Colias eurytheme (aka Orange
This butterfly has a wingspan
of 1¼-2½ inches. It is distinguished from other
sulphurs by its orange-yellow wings edged in
black. The forewing often has prominent black
spots, while the hindwing has a slightly deeper
orange or yellow spot. The upperside of the male
is yellow with orange overlay and yellow veins;
the female is usually yellow or white with an
irregular black border surrounding light spots.
One of the most common
butterflies in North America, the alfalfa is
found from southern Canada into central Mexico,
except for the Florida peninsula. It is extremely
adaptable to a variety of habitats, from
woodlands to meadows to tundra and alpine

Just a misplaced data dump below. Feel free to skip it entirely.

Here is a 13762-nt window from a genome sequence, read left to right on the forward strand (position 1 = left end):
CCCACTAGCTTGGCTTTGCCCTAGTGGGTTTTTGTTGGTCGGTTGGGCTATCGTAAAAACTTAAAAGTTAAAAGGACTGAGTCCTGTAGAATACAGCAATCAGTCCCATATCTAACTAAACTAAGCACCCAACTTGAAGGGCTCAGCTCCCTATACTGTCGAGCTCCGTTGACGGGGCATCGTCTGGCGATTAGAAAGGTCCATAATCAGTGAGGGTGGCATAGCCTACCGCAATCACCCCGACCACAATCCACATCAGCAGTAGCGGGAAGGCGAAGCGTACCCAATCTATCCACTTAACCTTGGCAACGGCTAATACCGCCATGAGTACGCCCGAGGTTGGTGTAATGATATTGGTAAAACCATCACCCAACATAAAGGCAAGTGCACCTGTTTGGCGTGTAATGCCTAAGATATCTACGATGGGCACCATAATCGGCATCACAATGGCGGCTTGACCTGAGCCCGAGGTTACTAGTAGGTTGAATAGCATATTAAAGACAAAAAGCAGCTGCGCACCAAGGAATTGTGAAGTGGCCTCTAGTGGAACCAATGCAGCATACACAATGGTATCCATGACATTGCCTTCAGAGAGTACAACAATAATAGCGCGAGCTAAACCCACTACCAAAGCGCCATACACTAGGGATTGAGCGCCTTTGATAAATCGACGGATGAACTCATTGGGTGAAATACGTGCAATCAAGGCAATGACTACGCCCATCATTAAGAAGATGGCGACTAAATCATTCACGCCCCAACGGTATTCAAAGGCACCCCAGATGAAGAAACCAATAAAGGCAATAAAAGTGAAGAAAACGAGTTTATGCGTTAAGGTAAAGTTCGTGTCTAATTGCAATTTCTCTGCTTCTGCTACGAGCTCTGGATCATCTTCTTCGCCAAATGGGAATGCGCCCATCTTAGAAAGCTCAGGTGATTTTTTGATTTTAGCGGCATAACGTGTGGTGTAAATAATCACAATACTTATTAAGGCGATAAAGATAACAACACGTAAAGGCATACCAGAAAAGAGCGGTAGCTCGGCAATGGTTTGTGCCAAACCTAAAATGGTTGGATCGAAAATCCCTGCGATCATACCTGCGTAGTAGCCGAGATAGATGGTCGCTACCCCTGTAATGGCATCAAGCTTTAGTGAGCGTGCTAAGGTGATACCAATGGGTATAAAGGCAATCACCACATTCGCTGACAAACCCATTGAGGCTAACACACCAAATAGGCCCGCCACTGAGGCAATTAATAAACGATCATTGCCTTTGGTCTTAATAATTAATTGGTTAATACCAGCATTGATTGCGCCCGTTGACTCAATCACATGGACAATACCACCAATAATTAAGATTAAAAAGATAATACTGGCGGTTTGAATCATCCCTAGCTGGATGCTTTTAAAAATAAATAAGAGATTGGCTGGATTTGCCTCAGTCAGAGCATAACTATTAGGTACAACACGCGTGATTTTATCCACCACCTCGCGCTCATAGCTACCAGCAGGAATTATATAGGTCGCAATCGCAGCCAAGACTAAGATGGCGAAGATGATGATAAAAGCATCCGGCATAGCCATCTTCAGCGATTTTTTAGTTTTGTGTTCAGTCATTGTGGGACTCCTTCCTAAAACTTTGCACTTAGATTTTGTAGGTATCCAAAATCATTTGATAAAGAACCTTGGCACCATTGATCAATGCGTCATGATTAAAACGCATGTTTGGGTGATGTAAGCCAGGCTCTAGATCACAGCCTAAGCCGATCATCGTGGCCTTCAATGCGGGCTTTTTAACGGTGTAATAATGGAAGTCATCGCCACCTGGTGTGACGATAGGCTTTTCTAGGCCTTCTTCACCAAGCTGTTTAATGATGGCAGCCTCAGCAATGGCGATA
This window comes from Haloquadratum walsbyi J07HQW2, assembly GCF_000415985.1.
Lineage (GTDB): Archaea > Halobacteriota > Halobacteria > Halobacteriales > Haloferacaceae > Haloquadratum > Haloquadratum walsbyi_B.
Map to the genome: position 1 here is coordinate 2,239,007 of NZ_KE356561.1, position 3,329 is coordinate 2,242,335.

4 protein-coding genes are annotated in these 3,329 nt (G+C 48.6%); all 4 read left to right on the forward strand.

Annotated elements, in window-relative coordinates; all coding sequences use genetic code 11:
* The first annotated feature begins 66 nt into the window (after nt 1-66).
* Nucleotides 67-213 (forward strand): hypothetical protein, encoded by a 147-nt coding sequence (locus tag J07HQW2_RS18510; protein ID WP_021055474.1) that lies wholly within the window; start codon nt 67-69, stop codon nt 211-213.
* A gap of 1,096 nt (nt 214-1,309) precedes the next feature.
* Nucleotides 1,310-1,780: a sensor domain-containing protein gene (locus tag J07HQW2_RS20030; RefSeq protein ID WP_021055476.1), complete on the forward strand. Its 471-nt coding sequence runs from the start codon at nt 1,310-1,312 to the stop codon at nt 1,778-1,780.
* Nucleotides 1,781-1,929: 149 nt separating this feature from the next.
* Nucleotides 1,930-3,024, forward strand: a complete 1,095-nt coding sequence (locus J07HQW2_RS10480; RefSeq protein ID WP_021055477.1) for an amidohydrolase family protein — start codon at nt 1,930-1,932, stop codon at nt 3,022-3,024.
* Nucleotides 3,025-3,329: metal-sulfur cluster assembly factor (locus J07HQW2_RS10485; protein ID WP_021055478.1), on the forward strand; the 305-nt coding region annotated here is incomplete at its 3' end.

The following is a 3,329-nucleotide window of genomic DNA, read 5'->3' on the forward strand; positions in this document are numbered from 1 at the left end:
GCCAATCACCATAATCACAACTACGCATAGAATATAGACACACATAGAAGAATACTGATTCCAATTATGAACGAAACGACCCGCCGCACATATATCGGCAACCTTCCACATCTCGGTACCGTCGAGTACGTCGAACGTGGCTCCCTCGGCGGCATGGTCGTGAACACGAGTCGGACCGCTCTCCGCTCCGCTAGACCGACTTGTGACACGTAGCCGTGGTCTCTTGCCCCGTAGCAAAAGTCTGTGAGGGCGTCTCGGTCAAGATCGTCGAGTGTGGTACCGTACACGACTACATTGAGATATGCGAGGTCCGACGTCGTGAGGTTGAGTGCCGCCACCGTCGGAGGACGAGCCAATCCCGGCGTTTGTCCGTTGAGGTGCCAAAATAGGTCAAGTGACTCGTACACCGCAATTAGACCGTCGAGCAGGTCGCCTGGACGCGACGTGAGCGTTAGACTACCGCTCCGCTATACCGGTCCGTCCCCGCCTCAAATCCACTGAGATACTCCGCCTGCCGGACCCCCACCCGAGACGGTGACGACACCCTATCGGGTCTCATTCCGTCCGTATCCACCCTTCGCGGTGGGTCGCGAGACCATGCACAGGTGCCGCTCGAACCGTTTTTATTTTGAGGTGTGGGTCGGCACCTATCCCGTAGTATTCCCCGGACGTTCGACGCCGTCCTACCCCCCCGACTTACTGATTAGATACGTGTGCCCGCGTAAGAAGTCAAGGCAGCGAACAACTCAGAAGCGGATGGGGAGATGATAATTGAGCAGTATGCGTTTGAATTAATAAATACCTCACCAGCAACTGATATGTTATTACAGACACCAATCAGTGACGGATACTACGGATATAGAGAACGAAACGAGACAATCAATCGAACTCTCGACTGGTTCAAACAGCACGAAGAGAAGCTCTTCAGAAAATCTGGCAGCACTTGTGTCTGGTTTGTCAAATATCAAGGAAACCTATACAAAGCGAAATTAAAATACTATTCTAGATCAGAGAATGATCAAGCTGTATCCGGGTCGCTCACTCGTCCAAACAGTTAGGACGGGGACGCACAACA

Adult alfalfa butterflies are
most commonly seen from midsummer to autumn, when
the plants on which their caterpillars feed are
in full bloom. After emerging from their pupal
stage, adult males will patrol their
"neighborhoods" for receptive females.
The reddish eggs are laid singly on top of the
host plant leaves, and will hatch in 3-10 days.
The alfalfa caterpillar can be distinguished by
its velvety green body with a narrow, white
stripe running down each side. The caterpillar
may reach a length of about 15 inches before it
enters the pupal stage. Some parts of the
alfalfa's range may enjoy two or three flights of
adult alfafas in a good year.
Alfalfa larvae feed on alfalfa,
clover and legumes, while adults feed on nectar
from a variety of flowers, including dandelions,
milkweeds, goldenrods and astera.
genus & species Colias eurytheme
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